The Back Page: May 2013
By Roy MaxwellFeatures Business & Policy Farm Business Business/Policy Canada
Trade Talks and Media Attacks
In the spring of 1989, I glanced at a job ad in The Globe and Mail for a communications person, and then I saw the word chicken. The Ontario Chicken Producers’ Marketing Board (OCPMB) was looking for someone to “raise the profile and improve the image of the OCPMB.” I applied, got the job, and spent the next 16 years explaining, defending and promoting supply management in the poultry industry.
There was a reason supply management suddenly wanted communications people, and the reason was trade. The Uruguay round of the General Agreement on Tariffs and Trade (GATT) was heating up and the media were asking a lot of questions. The Board realized that the days of quietly going about the business of producing food in supply management were coming to an end. There would soon be a lot of noise about “orderly marketing” and the outcome of the GATT negotiations was poised to change everything.
With the stroke of a pen, the GATT agreement was signed and Article XI, which provided the ability to control imports on a quantitative basis, was dead. We could no longer close the door to imports when predetermined market access levels were reached.
Under the new rules, the door was to stay open, but tariffs could be used beyond that point to prevent destruction of supply management and the industry. Media organizations rarely mention the fact that high tariffs aren’t used until a tremendous amount of product has already entered the country, essentially tariff-free. They also neglect to mention that both the quantity of tariff-free imports and the level of tariffs beyond that point were negotiated. They were not just invented and implemented, but were agreed to.
There is nothing new about columnists in the media attacking marketing boards. Do you remember the series of Globe and Mail columns in the early 1990s, written by Terence Corcoran before he moved to the National Post? He liked to begin his attacks with “moo, moo, cluck, cluck.”
As a columnist, he was free to express his opinions, but the trouble was he based many of his opinions on things that we at the marketing board felt were untrue.
So, we sent a letter to the editor-in-chief, William Thorsell, because the issue was no longer about supply management.
Instead, it was now about “irresponsible journalism.” After all, if the Globe insisted on repeating what we felt were factual errors about supply management, why should we trust anything else in that publication?
How we would know if it was true or not? Thus, we requested a meeting with the Globe’s editorial board.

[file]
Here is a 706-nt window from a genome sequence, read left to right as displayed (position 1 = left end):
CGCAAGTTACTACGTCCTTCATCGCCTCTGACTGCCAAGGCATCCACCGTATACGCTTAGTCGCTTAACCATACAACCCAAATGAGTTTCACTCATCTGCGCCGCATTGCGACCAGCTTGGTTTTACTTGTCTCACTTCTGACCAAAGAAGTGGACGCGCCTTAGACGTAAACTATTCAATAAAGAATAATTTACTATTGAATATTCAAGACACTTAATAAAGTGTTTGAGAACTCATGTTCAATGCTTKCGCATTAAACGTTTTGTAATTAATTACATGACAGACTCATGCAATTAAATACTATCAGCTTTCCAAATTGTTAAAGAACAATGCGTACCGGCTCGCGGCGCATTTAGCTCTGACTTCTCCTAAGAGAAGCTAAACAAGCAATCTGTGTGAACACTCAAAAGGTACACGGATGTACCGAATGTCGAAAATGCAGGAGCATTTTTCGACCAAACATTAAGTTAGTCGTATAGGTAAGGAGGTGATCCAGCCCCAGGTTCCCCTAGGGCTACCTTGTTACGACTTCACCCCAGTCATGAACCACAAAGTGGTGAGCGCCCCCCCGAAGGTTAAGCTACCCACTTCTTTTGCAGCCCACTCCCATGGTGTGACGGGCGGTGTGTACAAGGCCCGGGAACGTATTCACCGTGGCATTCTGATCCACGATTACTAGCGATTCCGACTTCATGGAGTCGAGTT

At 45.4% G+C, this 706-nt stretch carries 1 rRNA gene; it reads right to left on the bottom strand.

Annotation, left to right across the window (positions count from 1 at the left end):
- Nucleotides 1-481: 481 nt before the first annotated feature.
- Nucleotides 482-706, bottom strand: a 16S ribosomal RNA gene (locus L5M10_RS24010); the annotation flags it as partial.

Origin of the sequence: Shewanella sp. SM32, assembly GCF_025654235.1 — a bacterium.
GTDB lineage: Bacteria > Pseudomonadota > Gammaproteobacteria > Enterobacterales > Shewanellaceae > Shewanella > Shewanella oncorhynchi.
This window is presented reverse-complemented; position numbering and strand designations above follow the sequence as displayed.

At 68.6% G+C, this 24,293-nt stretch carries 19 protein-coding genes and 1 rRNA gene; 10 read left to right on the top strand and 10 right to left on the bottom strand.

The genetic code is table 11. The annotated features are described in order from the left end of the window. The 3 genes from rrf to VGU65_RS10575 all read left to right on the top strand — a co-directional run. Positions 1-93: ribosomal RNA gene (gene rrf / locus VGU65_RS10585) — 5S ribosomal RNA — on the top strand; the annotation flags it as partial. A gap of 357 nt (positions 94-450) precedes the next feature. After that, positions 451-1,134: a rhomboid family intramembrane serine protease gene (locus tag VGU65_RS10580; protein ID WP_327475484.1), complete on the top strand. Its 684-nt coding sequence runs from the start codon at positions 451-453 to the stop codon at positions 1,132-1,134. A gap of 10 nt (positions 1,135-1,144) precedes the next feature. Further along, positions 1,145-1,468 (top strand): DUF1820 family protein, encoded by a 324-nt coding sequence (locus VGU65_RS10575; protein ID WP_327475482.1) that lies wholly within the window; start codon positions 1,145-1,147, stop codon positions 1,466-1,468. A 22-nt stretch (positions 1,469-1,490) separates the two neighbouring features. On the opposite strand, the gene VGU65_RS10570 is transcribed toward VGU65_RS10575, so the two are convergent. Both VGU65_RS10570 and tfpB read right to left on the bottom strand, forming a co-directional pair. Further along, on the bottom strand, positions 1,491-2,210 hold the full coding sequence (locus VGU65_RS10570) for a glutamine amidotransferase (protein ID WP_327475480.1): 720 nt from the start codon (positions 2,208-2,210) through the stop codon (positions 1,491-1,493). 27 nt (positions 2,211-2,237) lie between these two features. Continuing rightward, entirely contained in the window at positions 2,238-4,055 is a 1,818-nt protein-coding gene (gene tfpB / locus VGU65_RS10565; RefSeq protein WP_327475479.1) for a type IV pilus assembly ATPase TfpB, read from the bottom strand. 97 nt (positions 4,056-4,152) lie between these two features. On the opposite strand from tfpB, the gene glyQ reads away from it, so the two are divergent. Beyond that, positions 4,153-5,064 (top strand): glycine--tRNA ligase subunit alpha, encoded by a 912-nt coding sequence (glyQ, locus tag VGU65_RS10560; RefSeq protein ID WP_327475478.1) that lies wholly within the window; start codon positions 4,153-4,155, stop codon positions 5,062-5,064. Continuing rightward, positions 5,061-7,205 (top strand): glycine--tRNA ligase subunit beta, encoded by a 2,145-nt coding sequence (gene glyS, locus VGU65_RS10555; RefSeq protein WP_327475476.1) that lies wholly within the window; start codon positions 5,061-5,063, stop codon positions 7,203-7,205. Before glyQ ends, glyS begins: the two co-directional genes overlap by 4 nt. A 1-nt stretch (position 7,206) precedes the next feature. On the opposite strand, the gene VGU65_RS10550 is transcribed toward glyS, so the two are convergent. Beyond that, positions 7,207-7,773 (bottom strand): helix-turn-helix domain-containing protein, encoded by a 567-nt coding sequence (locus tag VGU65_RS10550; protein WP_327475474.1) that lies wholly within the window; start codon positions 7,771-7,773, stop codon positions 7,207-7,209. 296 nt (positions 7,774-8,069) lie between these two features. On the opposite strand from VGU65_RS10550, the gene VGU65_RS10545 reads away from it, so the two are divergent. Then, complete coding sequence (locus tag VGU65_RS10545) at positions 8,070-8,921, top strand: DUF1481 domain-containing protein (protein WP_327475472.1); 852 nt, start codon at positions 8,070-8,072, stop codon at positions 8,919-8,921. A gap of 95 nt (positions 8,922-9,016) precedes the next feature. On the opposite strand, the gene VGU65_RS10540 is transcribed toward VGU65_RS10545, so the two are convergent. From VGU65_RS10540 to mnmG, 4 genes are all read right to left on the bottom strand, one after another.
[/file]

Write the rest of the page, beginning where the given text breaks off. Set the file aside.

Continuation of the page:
Thorsell stated in a letter that our accusation about irresponsible journalism was a very serious charge. I wrote back, agreed with him, and asked when we could meet. That finally did it. There was no response and the Globe stopped writing about supply management for a good two years.
For the past couple of years, I have been monitoring the media for Dairy Farmers of Ontario. As you well know, media attacks have been vicious and relentless, often including words such as “price-fixing” and “racketeering.”
Unfortunately, these attacks can also be a problem for government because journalists often link government support to political weakness. That’s why it is important for poultry and dairy farmers to continue meeting with their elected members, whether provincial or federal, and show their support or frustration. Some have submitted letters to editors or written opinion pieces in response to the barrage of attacks on supply management.
In the midst of all the negative and critical comments, there have been other articles and reports that treat the trade and supply management story with respect and fairness. Those people tend to be reporters, not columnists.
After reading hundreds of stories, there is one comment I heard on television that I would like to share in case you missed it. The comment was made by one of the most outspoken critics of supply management when he was talking about writing columns and being a commentator.
On June 6, 2012, while being interviewed by CBC’s George Stroumboulopoulos, the National Post’s Andrew Coyne said, “My job is a fraud. Let’s be frank, right? I’m supposed to be this instant expert on every subject under the sun. So, it is always a bit of a high-wire act . . . So, yes, there is always an element of fraud in this.”
How refreshing is that? I say, take heart and take action.
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